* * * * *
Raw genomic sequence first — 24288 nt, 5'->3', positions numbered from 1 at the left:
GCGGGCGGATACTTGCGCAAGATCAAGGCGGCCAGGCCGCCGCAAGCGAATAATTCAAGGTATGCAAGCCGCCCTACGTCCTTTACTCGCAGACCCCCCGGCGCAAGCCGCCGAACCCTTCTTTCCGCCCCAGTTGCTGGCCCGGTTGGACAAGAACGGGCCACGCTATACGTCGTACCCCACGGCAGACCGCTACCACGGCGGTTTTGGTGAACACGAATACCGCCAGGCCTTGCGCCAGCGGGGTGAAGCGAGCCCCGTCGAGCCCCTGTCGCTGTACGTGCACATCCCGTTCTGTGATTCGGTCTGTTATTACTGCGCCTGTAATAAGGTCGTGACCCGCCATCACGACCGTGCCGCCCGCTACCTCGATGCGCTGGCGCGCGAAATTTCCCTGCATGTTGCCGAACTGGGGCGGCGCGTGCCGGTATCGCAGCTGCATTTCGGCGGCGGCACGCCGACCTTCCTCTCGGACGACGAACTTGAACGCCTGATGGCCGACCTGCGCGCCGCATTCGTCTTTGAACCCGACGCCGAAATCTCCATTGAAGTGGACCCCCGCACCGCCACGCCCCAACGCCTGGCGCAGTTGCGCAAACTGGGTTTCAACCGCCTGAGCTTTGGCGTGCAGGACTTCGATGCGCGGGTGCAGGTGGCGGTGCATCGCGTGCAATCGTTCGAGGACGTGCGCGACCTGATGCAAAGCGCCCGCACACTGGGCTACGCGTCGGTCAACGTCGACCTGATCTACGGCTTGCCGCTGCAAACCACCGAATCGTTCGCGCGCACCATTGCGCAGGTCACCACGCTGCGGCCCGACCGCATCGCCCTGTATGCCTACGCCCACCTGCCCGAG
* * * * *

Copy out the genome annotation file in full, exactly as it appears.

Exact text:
Raw genomic sequence first — 24288 nt, 5'->3', positions numbered from 1 at the left:
GCGGGCGGATACTTGCGCAAGATCAAGGCGGCCAGGCCGCCGCAAGCGAATAATTCAAGGTATGCAAGCCGCCCTACGTCCTTTACTCGCAGACCCCCCGGCGCAAGCCGCCGAACCCTTCTTTCCGCCCCAGTTGCTGGCCCGGTTGGACAAGAACGGGCCACGCTATACGTCGTACCCCACGGCAGACCGCTACCACGGCGGTTTTGGTGAACACGAATACCGCCAGGCCTTGCGCCAGCGGGGTGAAGCGAGCCCCGTCGAGCCCCTGTCGCTGTACGTGCACATCCCGTTCTGTGATTCGGTCTGTTATTACTGCGCCTGTAATAAGGTCGTGACCCGCCATCACGACCGTGCCGCCCGCTACCTCGATGCGCTGGCGCGCGAAATTTCCCTGCATGTTGCCGAACTGGGGCGGCGCGTGCCGGTATCGCAGCTGCATTTCGGCGGCGGCACGCCGACCTTCCTCTCGGACGACGAACTTGAACGCCTGATGGCCGACCTGCGCGCCGCATTCGTCTTTGAACCCGACGCCGAAATCTCCATTGAAGTGGACCCCCGCACCGCCACGCCCCAACGCCTGGCGCAGTTGCGCAAACTGGGTTTCAACCGCCTGAGCTTTGGCGTGCAGGACTTCGATGCGCGGGTGCAGGTGGCGGTGCATCGCGTGCAATCGTTCGAGGACGTGCGCGACCTGATGCAAAGCGCCCGCACACTGGGCTACGCGTCGGTCAACGTCGACCTGATCTACGGCTTGCCGCTGCAAACCACCGAATCGTTCGCGCGCACCATTGCGCAGGTCACCACGCTGCGGCCCGACCGCATCGCCCTGTATGCCTACGCCCACCTGCCCGAG